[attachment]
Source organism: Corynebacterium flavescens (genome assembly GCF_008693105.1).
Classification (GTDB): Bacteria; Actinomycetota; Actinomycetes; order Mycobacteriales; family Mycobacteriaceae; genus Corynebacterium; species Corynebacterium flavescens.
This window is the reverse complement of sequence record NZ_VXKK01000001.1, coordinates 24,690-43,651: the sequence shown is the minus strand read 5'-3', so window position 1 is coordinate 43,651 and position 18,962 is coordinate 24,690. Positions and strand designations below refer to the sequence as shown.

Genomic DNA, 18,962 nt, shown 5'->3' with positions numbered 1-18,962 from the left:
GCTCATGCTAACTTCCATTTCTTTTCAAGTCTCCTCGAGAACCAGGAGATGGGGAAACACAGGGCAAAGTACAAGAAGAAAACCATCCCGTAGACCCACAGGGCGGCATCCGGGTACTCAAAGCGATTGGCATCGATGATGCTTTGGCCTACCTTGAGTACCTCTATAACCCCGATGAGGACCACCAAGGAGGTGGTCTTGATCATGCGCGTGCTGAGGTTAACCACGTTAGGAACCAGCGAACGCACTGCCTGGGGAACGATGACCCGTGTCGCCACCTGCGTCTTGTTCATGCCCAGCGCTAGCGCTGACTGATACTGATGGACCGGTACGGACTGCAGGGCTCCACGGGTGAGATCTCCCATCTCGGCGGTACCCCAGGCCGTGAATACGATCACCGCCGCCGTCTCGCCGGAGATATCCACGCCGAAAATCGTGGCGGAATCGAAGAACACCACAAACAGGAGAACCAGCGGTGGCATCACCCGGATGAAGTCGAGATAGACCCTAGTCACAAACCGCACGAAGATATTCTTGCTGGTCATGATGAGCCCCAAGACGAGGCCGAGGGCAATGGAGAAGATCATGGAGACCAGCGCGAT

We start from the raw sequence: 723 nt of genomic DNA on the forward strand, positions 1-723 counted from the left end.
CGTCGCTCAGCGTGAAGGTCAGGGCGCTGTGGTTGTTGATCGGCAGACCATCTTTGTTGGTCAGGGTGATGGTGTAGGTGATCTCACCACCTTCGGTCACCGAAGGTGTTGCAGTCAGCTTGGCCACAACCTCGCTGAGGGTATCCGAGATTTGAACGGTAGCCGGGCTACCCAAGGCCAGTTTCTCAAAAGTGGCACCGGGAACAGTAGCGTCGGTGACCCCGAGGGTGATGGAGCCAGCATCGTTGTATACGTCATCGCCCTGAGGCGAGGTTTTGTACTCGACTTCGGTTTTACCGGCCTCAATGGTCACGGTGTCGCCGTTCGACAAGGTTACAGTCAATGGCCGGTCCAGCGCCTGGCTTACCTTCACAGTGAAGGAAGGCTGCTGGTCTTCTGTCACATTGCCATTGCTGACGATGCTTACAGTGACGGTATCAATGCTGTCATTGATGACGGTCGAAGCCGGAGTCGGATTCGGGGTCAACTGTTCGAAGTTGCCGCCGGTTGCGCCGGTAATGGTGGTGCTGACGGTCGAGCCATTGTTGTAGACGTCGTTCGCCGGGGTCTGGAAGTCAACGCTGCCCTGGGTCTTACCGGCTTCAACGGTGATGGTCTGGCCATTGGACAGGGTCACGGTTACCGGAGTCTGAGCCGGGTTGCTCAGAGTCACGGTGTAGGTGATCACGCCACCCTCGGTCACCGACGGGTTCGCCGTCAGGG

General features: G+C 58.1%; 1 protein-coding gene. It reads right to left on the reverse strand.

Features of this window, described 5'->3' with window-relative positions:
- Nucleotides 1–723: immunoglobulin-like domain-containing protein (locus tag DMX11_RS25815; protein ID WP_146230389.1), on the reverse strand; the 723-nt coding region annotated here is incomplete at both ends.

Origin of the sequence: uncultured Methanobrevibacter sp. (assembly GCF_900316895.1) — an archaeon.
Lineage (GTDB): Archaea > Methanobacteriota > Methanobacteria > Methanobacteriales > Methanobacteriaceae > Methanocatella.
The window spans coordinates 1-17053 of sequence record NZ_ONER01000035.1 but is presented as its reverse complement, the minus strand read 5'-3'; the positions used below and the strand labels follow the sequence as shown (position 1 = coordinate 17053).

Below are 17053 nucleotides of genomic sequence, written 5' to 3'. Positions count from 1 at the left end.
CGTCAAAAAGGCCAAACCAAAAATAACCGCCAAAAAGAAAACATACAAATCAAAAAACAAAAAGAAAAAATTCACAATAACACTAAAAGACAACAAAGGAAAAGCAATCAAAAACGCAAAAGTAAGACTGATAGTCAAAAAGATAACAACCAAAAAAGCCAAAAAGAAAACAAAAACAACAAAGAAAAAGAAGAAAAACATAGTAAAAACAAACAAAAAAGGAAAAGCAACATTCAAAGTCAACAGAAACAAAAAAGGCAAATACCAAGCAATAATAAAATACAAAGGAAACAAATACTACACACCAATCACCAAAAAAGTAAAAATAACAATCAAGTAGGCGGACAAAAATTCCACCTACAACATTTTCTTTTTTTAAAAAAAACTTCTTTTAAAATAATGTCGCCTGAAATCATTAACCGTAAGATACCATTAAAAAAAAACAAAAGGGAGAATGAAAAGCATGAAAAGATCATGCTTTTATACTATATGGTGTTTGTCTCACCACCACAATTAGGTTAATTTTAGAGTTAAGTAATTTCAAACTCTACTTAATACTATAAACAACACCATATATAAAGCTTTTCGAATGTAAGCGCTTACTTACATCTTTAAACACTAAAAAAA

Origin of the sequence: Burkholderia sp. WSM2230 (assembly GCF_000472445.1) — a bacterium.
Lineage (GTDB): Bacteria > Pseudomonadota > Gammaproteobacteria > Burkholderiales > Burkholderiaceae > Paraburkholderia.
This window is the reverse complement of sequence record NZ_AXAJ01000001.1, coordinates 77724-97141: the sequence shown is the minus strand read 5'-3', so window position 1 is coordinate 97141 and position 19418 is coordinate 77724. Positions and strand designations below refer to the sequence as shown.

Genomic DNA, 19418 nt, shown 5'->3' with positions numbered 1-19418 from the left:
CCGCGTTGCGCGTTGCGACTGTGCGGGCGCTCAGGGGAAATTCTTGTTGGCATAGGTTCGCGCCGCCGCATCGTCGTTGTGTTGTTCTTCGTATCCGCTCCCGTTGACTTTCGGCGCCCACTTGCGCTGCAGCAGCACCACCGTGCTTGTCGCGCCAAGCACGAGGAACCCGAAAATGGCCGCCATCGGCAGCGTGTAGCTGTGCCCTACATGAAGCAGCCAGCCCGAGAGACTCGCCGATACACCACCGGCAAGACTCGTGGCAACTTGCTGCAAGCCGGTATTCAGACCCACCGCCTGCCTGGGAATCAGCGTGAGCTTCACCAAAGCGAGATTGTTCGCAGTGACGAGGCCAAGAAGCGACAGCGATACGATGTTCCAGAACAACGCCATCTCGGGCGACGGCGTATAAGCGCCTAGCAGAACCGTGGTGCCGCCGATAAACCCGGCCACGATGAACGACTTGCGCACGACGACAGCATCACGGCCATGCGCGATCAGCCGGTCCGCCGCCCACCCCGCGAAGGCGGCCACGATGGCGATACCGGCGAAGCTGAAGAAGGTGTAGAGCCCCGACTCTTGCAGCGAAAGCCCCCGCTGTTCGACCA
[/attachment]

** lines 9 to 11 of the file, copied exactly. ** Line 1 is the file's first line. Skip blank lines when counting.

Features of this window, described 5'->3' with window-relative positions:
- Nucleotides 1–723: immunoglobulin-like domain-containing protein (locus tag DMX11_RS25815; protein ID WP_146230389.1), on the reverse strand; the 723-nt coding region annotated here is incomplete at both ends.

Origin of the sequence: uncultured Methanobrevibacter sp. (assembly GCF_900316895.1) — an archaeon.